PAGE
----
T2 Dx 2000 Metformin Gliclazide HbA1c 53 BP 129/79 Cholesterol 5.4, HDL 1.16, LDL 2.9.

Offline Alan

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Re: High cholesterol and atherosclerotic plaque
« Reply #38 on: 28 August 2015, 12:07:11 AM »
A more useful take on heart disease/atherosclerosis:


Emerging science is now favouring the idea that atherosclerosis is caused by the small dense LDL particles. None of the standard lipid profile tests tell you about these.  However there is a very high correlation between having a high concentration of these particles and a high ratio of triglycerides to HDL.  Measuringthis ratio is a little tricky because you are given them in mmol/L when you need them in mg/dL.  You can convert HDL by multiplying by 38.67  and triglycerides by multiplying by 88.57 or you can use original values and multiply the ratio by 2.29.   If that takes your ratio to over 5, you are in a place you do not want to be.  Triglcerides naturally reduce and HDL naturally increases with a low carb diet.  Actually the key is to keep serum glucose to as near normal levels as possible.  Regular exercise also helps as does reducing omega-6 intake and increasing omega-3.  Alcohol inhibits the breakdown of triglycerides and so may have a bearing on the basal reading during a lipid profile test.

Reducing cholesterol by means of a statin has no bearing whatsoever because statins reduce only LDL, and not the small dense particles it contains.  There is a strong possibility that everyone has been led up the garden path to statin land ( a land of aches, pains and memory loss)!

This small pilot study suggests a ratio of 1.3 in mmol terms as the threshold to stay under. That converts to 3.0 in mg/dl terms.
Cheers, Alan, T2, Australia.
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There is nothing I could eat I like more than my eyes.
Type 2 Diabetes - A Personal Journey (latest: Small New York Baked Low Carb Cheesecake)
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Offline lozzark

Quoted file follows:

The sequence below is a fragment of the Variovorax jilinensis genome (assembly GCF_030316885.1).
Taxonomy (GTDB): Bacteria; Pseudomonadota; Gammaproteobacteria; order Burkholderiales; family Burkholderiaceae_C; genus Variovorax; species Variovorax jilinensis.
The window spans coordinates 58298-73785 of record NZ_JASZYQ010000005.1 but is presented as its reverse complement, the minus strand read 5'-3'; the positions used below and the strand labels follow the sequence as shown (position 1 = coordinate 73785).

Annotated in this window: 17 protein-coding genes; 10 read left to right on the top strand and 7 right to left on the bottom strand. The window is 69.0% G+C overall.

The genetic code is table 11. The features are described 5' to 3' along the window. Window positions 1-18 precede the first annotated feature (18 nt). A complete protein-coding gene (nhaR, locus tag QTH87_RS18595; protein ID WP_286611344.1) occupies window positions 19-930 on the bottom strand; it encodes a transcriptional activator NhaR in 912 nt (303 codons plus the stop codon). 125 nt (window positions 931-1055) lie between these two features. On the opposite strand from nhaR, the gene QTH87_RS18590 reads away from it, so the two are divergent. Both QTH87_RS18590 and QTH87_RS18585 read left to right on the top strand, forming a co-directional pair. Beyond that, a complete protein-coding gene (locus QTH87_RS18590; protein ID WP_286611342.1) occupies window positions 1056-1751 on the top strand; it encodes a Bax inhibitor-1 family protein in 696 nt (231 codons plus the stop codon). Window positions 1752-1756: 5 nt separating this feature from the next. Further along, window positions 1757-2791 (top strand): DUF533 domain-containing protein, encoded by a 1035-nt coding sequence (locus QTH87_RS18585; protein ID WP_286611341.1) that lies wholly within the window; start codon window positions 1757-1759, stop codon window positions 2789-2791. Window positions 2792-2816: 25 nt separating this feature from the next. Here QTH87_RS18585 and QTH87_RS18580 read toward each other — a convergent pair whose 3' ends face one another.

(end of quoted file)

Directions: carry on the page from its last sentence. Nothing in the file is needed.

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Re: High cholesterol and atherosclerotic plaque
« Reply #39 on: 04 September 2015, 10:18:12 AM »
Hi Alan,
That's me done for!  I've had a ratio over twice that for over 15 years!
Nick

T2 Dx 2000 Metformin Gliclazide HbA1c 53 BP 129/79 Cholesterol 5.4, HDL 1.16, LDL 2.9.

Offline JillT

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Re: High cholesterol and atherosclerotic plaque
« Reply #40 on: 05 October 2015, 01:08:04 PM »
This small pilot study suggests a ratio of 1.3 in mmol terms as the threshold to stay under. That converts to 3.0 in mg/dl terms.

Hi Alan, I've revived this thread because I came across an American link on the subject of ratios that recommends using HDL/Total C ratio as well as Trigs/HDL. I've never seen this mentioned before and on my Australian results it always shows Total C/HDL (ideal < 3.5) as the risk factor calculation. Was wondering if you'd ever heard of this before?

Also, would the mmol ratio be any different to the mg/dl ratio (I assume that as it's a US site, they'd be discussing those units):

http://www.yourmedicaldetective.com/public/523.cfm

Also, if it's not too complicated (maths is not one of my strong suits) why would the ratio change because the units used for the calculation change? I just can't get my head around why a conversion would be necessary?

Your input would be appreciated  :)

I'm Not Dead Yet
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Offline Alan

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Re: High cholesterol and atherosclerotic plaque
« Reply #41 on: 05 October 2015, 10:11:10 PM »
This small pilot study suggests a ratio of 1.3 in mmol terms as the threshold to stay under. That converts to 3.0 in mg/dl terms.

Hi Alan, I've revived this thread because I came across an American link on the subject of ratios that recommends using HDL/Total C ratio as well as Trigs/HDL. I've never seen this mentioned before and on my Australian results it always shows Total C/HDL (ideal < 3.5) as the risk factor calculation. Was wondering if you'd ever heard of this before?

Also, would the mmol ratio be any different to the mg/dl ratio (I assume that as it's a US site, they'd be discussing those units):

http://www.yourmedicaldetective.com/public/523.cfm

Also, if it's not too complicated (maths is not one of my strong suits) why would the ratio change because the units used for the calculation change? I just can't get my head around why a conversion would be necessary?

Your input would be appreciated  :)

Total/HDL is the common ratio which also appears on my lab reports; usually showing a target <4 on mine.

The trigs/HDL ratio is supposed to give an indication of the level of nasty dense particles in your LDL but the total/HDL does not do that. I'm not quite sure what it indicates apart from being better if HDL is high; I don't think it matters much if an inverse is used. Bear in mind it is skewed by HDL being part of the total. I used to get non-HDL/HDL which is probably more valuable, but still gives no indication of fluffy versus dense in the LDL.